The first reviews for “Gone Girl” have come in and, with one notable exception, they are raves. David Fincher‘s adaptation of Gillian Flynn‘s bestseller about a husband (Ben Affleck) who finds himself the prime suspect when his wife (Rosamund Pike) goes missing is to world premiere at the New York filmfest this Friday (Sept. 26), a week before its wide release
Many of the reviews make mention that “Gone Girl” marks a return to form for Fincher. His last film — “The Girl With the Dragon Tattoo” (2011) — was also an eagerly anticipated screen verison of a beloved book but that one was a critical and commercial disappointment. However, he still holds an Oscar IOU from four years ago when his critically adored “The Social Network” was bested by “The King’s Speech.”
“Gone Girl” already sits at seventh in our Best Picture chart. One of our 17 Oscar Experts — Michael Hogan (Vanity Fair) — has tapped it to take the top prize (See the predictions of the individual Experts here.) Fincher is in fifth place for Best Director while Pike is in the sixth slot for Best Actress and Affleck is in ninth position for Best Actor.
Take a gander at the reviews below and then be sure to make your Oscar predictions for Best Picture at the bottom of this post.
Justin Chang (Variety): “What makes “Gone Girl” so particularly potent – and such an appropriate match for this filmmaker’s icy view of the human condition – is its deliciously cynical attitude toward the relationship at its core; its sly awareness of the thin line between love and hate, happiness and misery; and its skill at laying bare the cruel, manipulative behavioral patterns that spouses can lapse into over time.”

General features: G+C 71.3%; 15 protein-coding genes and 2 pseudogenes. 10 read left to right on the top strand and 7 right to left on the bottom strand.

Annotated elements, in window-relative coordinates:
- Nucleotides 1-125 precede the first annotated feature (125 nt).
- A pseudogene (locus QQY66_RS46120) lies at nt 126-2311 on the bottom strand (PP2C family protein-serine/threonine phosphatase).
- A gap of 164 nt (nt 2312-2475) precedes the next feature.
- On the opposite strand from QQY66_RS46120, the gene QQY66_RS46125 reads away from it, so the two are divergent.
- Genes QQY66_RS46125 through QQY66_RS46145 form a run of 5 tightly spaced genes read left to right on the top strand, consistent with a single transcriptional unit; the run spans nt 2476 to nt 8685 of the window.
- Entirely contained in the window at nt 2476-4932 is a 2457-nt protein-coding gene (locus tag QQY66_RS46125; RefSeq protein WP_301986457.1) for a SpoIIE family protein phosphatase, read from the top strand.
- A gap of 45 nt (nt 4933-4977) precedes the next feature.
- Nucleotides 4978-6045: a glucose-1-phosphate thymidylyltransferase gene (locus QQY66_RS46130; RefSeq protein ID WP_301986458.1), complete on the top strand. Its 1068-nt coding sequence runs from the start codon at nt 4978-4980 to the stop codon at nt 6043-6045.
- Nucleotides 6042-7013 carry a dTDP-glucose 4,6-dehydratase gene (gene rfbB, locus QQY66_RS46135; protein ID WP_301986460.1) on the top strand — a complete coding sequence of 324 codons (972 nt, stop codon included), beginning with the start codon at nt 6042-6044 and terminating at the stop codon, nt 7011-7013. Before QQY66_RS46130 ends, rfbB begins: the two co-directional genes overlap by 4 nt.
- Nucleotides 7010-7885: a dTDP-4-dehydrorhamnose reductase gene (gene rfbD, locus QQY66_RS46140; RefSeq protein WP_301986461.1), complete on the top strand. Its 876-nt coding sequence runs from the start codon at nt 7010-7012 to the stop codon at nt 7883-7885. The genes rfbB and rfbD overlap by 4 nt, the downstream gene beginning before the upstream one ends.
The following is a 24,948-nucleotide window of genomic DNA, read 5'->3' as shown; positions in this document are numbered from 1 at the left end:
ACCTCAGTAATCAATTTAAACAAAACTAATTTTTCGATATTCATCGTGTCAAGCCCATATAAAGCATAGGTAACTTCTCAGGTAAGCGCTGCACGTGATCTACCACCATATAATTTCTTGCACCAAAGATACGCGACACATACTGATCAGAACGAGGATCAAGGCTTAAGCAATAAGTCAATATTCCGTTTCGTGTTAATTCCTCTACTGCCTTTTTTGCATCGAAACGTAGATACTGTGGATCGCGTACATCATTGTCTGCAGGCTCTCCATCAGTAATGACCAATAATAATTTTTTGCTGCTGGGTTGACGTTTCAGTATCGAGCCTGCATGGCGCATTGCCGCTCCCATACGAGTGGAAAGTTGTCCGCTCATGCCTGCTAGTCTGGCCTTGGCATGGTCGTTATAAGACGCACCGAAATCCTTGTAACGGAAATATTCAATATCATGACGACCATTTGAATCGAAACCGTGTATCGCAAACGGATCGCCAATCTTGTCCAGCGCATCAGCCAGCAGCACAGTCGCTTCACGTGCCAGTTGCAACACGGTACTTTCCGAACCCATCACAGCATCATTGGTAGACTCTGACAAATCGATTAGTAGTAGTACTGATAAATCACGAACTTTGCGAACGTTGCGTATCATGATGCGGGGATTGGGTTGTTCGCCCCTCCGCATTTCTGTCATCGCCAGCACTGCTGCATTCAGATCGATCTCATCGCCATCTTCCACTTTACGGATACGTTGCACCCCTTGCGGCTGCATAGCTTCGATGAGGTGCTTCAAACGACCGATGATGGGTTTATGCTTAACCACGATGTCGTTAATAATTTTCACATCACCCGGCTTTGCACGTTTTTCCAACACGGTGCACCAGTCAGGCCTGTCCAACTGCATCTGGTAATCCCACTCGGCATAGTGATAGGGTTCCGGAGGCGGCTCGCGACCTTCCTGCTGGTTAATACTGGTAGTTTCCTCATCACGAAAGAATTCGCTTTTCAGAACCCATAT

David Edelstein (New York): On Affeck: “I never thought I’d write these words, but he carries the movie. He’s terrific. Fincher exploits, and helps him transcend, his most common failing, a certain handsome-lug lack of commitment.” On Pike: “Her acting is also a study in acting. In those few moments when the mask slips, she’s tight, frightened, childishly vulnerable, desperately grasping for a sense of control that the universe has denied her. I loved looking at her.”
James Rocchi (The Wrap): “With its shifting perspectives and timelines, its constant conflict between what’s said and what’s truly seen, “Gone Girl” is clean, clear, and perfectly constructed. Cinematographer Jeff Cronenweth and editor Jeff Baxter, both regular Fincher collaborators, deliver the kind of work that looks easy but, assuredly and on reflection, is decidedly not. The score, by Trent Reznor and Atticus Ross, is a more mixed proposition, effective in the places it works and distracting on several occasions where it doesn’t.”
The only naysayer so far is Hollywood Reporter scribe Todd McCarthy. While he praises the performances, he thought: “the story seems manufactured rather than a genuine expression of the human condition. From Fincher’s point of view, the ultimate bleakness of life as portrayed here is similar to the perspectives of his other dark and murderous films, but this one does not stare mercilessly into the existential void in the manner of his best, most disturbing work.”
Below, use our easy drag-and-drop menu to cast your ballot for the Best Picture lineup.